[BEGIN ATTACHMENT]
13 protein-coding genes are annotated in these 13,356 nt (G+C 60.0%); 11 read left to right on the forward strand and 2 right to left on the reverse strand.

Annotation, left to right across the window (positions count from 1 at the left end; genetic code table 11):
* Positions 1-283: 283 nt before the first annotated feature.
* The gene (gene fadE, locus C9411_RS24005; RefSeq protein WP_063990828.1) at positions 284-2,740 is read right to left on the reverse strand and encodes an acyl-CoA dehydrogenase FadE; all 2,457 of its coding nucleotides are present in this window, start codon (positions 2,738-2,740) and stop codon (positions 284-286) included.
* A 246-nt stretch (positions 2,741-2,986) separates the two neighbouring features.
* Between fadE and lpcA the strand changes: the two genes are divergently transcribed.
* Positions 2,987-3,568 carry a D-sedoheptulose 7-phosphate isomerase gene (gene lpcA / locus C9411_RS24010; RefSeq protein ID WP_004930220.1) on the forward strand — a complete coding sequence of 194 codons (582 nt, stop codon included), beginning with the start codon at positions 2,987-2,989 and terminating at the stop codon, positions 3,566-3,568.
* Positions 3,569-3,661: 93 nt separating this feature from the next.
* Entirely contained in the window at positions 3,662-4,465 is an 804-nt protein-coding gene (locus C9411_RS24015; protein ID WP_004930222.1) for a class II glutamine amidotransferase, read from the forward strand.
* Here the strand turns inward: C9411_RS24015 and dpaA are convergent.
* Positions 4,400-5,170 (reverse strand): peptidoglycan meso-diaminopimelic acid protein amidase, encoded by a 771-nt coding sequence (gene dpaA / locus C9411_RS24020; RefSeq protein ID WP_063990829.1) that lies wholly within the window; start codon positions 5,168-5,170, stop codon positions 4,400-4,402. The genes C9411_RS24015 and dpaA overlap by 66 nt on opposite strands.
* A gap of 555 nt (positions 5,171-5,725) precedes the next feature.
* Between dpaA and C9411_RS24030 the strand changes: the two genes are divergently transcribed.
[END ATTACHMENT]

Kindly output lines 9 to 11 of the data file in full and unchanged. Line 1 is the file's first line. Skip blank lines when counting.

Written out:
* Entirely contained in the window at positions 3,662-4,465 is an 804-nt protein-coding gene (locus C9411_RS24015; protein ID WP_004930222.1) for a class II glutamine amidotransferase, read from the forward strand.
* Here the strand turns inward: C9411_RS24015 and dpaA are convergent.
* Positions 4,400-5,170 (reverse strand): peptidoglycan meso-diaminopimelic acid protein amidase, encoded by a 771-nt coding sequence (gene dpaA / locus C9411_RS24020; RefSeq protein ID WP_063990829.1) that lies wholly within the window; start codon positions 5,168-5,170, stop codon positions 4,400-4,402. The genes C9411_RS24015 and dpaA overlap by 66 nt on opposite strands.